By SARAH SHMERLING | Editor-in-Chief
Palisadian Foumiko Kometani is organizing a celebration of life for her husband Joshua Greenfeld—which will include an art exhibit “Trash to Treasure”—on Saturday, February 29, from 1 to 4 p.m. at Palisades Branch Library.
Greenfeld, an Academy Award-nominated writer published in The New York Times Magazine, Esquire, Life and Time, as well as the author of “A Child Called Noah” about his son, died in May 2018 at the age of 90.
Trash to Treasure is an exhibition of collaged boxes by Kometani to honor her late husband.
“Born in Osaka, Japan, in 1930, I became a visual artist at a young age,” Kometani shared in a statement that was sent to the Palisadian-Post. “In my 20s, [I] had a considerable amount of success.”
Kometani’s oil paintings were selected for the Nika Group Exhibitions for three consecutive years, beginning in 1956, leading to the Kansai Region (Osaka, Kobe, Kyoto) Women’s Artist Prize in 1959.
“All this led to my winning a fellowship to the prestigious McDowell Artist’s Colony in Peterborough, New Hampshire, in 1960,” Kometani continued.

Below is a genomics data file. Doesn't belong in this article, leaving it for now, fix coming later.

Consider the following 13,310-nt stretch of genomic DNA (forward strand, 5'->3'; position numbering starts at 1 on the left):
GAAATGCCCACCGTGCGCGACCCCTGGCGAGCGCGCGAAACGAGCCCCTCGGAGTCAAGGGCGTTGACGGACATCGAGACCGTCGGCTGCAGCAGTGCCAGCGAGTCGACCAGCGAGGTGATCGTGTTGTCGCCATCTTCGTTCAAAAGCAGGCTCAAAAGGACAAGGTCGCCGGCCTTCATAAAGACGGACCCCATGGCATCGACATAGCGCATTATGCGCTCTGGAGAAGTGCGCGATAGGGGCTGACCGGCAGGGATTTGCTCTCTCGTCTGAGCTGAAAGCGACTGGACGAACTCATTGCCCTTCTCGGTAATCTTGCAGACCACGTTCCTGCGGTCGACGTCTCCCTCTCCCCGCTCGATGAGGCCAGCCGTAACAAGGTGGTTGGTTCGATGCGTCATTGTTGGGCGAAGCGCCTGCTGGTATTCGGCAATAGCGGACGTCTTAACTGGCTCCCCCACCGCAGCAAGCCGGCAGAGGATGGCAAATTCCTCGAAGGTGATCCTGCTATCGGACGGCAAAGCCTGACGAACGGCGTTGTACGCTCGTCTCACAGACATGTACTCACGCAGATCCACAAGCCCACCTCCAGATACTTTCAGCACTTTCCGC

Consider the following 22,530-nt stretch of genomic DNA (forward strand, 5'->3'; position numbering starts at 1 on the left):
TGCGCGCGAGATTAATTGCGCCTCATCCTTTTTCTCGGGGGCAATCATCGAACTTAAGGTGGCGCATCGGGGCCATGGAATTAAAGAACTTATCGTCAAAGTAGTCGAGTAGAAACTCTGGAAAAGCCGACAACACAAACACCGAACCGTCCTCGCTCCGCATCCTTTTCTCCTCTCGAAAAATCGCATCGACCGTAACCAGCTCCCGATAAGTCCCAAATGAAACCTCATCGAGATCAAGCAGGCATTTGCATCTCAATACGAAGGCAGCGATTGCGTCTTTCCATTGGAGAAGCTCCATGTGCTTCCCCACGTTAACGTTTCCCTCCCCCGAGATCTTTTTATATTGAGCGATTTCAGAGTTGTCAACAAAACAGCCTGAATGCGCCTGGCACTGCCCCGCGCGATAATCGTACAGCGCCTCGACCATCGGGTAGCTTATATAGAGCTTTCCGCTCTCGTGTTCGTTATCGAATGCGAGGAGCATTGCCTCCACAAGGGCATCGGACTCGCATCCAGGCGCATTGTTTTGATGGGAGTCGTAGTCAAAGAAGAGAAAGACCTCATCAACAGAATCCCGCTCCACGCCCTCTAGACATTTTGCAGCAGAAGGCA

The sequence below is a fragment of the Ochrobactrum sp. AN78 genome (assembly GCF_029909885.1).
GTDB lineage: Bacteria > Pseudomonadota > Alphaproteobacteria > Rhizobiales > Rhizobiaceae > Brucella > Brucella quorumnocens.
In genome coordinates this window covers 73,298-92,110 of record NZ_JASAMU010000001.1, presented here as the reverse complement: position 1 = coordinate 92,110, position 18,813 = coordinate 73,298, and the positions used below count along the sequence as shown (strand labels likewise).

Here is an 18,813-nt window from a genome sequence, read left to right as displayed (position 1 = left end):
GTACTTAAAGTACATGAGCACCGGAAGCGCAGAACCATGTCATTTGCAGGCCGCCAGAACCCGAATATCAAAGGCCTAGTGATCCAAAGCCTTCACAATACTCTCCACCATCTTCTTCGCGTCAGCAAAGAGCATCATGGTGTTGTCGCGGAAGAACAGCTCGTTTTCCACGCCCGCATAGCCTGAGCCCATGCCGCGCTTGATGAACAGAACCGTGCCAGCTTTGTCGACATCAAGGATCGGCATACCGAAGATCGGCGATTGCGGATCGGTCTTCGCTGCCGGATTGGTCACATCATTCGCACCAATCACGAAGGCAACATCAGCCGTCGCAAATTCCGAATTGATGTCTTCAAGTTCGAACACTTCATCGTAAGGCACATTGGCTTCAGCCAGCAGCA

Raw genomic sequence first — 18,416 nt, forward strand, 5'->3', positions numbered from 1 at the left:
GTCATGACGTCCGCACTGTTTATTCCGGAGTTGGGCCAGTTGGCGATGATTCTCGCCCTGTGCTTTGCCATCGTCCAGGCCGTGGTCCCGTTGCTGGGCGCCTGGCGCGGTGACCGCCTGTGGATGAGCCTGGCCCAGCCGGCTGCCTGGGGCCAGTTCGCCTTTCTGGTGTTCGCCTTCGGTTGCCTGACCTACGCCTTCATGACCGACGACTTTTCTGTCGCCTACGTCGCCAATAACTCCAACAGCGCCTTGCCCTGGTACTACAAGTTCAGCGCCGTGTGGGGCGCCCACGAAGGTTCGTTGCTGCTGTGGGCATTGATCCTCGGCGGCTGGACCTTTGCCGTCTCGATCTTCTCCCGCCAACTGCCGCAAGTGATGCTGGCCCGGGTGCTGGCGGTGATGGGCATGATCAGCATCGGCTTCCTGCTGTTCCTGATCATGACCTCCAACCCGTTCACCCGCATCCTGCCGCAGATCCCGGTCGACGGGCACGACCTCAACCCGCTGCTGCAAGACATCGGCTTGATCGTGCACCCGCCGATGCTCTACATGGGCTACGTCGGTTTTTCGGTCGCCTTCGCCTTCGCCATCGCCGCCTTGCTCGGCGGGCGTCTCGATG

During her year at the colony, Kometani met Greenfeld, a playwright. The two married in 1960 in New York City and had two sons.
Left unable to paint after having her sons, Kometani tried her hand at writing—to date, penning 20 books over the course of her career.
“After my husband, Josh, passed away two years ago, I found myself moving back towards visual art,” Kometani said. “This time I began to undertake collage, something new for me.”
Kometani explained that collage could be traced back to World War II and the deprivation she suffered in Japan.
“During the war, there was no new material for art or anything else,” she said. “We never threw away paper, or clothing, or metal, or else, and it became my habit to accumulate things which I might be able to use someday in the future.”
Kometani explained that as a lifelong habit, she has always clipped articles and images from newspaper and magazines.
“With a lot of empty cardboard boxes around the house and Josh gone, I began to paste the clippings on the boxes,” she shared. “This made them beautiful, and I found myself enjoying the process of producing this form of art, which helped me during my mourning period.
“These works may be trash from other people’s point of view, but to me they have become treasures.”
Kometani’s works will be on display at the library through March 6.
This page is available to subscribers. Click here to sign in or get access.